Many monoterpene chemicals like D-limonene from citrus peel have been patented since the late 90s. The metabolic engineering of the synthesis of EO in plants to increase the quantity and quality of specific EO, is a growing industry involving molecular genetics. There are specific chemical reactions that occur, coinciding   with   the   intra-cellular   EO   chemical   constituents,   having   crossed   lipid  membranes, interactively recognizing genes within the nucleus and organelles, like the chloroplast and mitochondria.

“Limonene is a bioactive food component found in citrus peel oil that has demonstrated chemopreventive and chemotherapeutic activities in preclinical studies. Limonene was found to preferentially concentrate in the breast tissue.We conclude that limonene distributed extensively to human breast tissue and reduced breast tumor cyclin D1 expression that may lead to cell cycle arrest and reduced cell proliferation. Further placebo-controlled clinical trials and translational research are warranted to establish limonene’s role for breast cancer prevention or treatment.”

Human breast tissue disposition and bioactivity of limonene in women with early-stage breast cancer.

Miller JA, Lang JE, Ley M, Nagle R, Hsu CH, Thompson PA, Cordova C, Waer A, Chow HH. Cancer Prev Res (Phila). 2013 Jun;6(6):577-84.


D limonene is one example of single terpene therapy with known breast cancer prevention and therapy application. Therapies with triterpenes and sesqiterpenes and with mutli-terpene therapies in particular could be proven to be the most effective prevention and treatments for diseases by offering a broad- spectrum approach to bodily systems. This integrative practice, could be best represented by each plant’s whole essential oil, especially an essential oil that is pure containing the highest percentage therapeutic chemical constituents. The synergistic blending of these essential oils, in various orders, could provide varieties of cellular response, repair, and regeneration through multiple molecular pathways such as receptor agonism and antagonism, biomarker augmentation, modulation of oxidative stresses, and intra- nuclear genetic mechanisms involving the transcription and translation of genetic material and proteins.



D-Limonene: An emerging antineoplastic agent.

Kapoor S. Hum Exp Toxicol. 2013 May 28.

Implication of limonene and linalyl acetate in cytotoxicity induced by bergamot essential oil in human neuroblastoma cells.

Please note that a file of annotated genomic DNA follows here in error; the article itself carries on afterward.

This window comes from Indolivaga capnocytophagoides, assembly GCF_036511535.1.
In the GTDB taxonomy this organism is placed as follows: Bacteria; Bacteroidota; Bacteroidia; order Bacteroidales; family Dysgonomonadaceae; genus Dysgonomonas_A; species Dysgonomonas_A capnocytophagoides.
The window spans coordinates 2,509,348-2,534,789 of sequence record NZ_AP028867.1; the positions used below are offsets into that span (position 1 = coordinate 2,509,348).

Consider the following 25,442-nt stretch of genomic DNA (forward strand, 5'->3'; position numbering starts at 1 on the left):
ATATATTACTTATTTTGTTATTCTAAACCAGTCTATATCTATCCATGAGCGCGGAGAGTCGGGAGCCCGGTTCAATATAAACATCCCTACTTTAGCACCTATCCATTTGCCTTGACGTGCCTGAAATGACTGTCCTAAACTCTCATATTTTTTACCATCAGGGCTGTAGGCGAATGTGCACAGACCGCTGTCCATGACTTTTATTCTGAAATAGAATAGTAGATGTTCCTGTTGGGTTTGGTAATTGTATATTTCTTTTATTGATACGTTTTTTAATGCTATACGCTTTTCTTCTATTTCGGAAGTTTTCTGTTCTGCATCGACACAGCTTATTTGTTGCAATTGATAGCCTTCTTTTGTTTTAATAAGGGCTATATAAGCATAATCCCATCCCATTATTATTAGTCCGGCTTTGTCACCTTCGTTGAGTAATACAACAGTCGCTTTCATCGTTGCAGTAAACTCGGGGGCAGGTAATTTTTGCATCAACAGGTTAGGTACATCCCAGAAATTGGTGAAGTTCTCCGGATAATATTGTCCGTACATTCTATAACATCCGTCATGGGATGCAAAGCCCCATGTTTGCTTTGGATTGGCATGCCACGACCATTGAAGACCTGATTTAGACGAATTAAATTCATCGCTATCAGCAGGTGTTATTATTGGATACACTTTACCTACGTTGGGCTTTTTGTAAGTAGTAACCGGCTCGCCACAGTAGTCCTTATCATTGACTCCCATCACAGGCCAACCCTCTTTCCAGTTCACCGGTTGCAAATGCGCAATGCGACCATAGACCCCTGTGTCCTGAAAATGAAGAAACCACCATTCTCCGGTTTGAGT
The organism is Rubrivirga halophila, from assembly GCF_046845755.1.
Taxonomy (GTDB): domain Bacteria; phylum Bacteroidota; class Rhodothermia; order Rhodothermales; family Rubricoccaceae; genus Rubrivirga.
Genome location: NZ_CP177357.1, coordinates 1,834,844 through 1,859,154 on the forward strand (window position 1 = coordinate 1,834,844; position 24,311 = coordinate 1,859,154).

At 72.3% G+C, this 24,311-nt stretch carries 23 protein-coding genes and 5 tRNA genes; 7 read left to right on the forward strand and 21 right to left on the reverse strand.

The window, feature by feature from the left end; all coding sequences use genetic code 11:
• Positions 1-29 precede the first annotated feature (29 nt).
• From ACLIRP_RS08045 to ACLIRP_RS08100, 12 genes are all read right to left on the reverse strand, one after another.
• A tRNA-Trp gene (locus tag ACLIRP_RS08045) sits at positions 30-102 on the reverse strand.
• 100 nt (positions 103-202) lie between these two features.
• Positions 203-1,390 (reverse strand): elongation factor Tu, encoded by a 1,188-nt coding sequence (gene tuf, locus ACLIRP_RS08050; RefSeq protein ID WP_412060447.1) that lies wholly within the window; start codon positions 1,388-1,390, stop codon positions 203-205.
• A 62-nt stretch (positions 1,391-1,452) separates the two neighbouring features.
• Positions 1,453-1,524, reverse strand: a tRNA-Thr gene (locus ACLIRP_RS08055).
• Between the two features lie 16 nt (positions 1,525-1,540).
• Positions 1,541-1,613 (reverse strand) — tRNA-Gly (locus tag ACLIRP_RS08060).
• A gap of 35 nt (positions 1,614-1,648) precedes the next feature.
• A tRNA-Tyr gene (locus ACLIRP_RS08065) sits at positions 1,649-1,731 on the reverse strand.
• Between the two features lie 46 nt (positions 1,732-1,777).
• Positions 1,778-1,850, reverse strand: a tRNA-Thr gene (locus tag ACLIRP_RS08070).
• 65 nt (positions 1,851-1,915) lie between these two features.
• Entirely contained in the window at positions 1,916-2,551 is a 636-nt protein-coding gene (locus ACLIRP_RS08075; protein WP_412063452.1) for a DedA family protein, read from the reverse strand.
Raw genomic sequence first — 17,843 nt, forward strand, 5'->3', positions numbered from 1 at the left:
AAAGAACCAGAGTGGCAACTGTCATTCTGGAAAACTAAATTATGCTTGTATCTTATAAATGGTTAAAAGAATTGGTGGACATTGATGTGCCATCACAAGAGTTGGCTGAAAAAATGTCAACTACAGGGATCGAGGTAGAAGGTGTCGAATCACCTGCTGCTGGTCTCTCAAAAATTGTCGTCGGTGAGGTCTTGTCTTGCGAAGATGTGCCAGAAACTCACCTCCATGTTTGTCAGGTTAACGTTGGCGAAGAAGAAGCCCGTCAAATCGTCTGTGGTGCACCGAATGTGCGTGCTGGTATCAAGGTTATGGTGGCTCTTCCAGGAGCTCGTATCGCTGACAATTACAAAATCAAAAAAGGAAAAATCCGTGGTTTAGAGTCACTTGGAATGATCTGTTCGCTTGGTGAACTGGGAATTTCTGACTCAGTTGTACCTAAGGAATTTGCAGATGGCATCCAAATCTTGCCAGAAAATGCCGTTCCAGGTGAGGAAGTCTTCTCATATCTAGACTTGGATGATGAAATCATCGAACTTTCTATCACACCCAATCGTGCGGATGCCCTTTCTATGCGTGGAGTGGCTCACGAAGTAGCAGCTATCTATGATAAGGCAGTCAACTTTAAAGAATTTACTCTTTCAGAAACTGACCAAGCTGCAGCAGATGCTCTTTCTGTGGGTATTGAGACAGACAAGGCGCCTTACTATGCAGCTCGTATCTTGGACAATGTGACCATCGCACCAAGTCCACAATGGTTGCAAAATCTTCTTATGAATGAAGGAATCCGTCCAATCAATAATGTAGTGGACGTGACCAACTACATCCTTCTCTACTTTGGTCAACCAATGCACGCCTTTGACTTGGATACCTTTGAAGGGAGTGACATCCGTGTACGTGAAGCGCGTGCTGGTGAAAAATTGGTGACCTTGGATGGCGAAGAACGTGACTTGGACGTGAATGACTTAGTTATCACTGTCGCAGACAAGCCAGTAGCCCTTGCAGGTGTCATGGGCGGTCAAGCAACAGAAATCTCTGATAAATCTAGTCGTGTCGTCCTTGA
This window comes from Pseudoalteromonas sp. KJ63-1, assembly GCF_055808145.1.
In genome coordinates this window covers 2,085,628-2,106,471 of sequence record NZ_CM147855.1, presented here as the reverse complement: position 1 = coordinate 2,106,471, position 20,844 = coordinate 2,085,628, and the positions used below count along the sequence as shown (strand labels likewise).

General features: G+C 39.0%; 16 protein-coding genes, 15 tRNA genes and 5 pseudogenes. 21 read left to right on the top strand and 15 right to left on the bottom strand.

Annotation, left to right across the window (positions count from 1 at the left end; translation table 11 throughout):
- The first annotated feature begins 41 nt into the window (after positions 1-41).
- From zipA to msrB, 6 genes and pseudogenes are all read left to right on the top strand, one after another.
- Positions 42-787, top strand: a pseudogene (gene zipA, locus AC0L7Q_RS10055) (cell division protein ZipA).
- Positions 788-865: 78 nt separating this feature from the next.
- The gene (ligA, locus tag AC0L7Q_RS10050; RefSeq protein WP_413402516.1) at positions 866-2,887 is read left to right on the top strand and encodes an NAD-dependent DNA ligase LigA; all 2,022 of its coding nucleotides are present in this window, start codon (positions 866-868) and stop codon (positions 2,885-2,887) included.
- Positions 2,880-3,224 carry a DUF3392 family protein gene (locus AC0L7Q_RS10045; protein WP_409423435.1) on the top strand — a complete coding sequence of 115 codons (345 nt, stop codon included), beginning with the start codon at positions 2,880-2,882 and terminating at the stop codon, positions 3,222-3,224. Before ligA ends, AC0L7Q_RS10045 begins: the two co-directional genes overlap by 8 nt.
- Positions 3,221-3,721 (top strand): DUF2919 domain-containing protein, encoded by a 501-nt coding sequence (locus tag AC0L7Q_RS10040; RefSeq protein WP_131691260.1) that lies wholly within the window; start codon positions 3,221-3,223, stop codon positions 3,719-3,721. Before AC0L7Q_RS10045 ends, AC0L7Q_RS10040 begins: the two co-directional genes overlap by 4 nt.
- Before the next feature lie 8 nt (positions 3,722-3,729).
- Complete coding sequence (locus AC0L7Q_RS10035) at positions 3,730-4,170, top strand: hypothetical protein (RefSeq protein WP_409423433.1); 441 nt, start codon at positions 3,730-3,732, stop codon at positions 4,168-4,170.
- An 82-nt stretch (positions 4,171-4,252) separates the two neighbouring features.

Russo R, Ciociaro A, Berliocchi L, Cassiano MG, Rombolà L, Ragusa S, Bagetta G, Blandini F, Corasaniti MT. Fitoterapia. 2013 May 23.

Oral administration of d-Limonene controls inflammation in rat colitis and displays anti -inflammatory properties as diet supplementation in humans.

d’Alessio PA, Ostan R, Bisson JF, Schulzke JD, Ursini MV, Béné MC. Life Sci. 2013 May 7.

Safety evaluation and risk assessment of d-Limonene.

Kim YW, Kim MJ, Chung BY, Bang du Y, Lim SK, Choi SM, Lim DS, Cho MC, Yoon K, Kim HS, Kim KB, Kim YS, Kwack SJ, Lee BM.

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Human breast tissue disposition and bioactivity of limonene in women with early-stage breast cancer.

Miller JA, Lang JE, Ley M, Nagle R, Hsu CH, Thompson PA, Cordova C, Waer A, Chow HH. Cancer Prev Res (Phila). 2013 Jun;6(6):577-84.

Suppression of MAPK and NF-κB pathways by limonene contributes to attenuation of lipopolysaccharide-induced inflammatory responses in acute lung injury.

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Induction of apoptosis by D-limonene is mediated by inactivation of Akt in LS174T human colon cancer cells.

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D-Limonene modulates T lymphocyte activity and viability.

Lappas CM, Lappas NT. Cell Immunol. 2012 Sep;279(1):30-41.

D-limonene rich volatile oil from blood oranges inhibits angiogenesis, metastasis and cell death in human colon cancer cells.

Chidambara Murthy KN, Jayaprakasha GK, Patil BS. Life Sci. 2012 Oct 5;91(11-12):429-39.

Dietary d-limonene alleviates insulin resistance and oxidative stress-induced liver injury in high-fat diet and L-NAME -treated rats.

Victor Antony Santiago J, Jayachitra J, Shenbagam M, Nalini N. Eur J Nutr. 2012 Feb;51(1):57-68.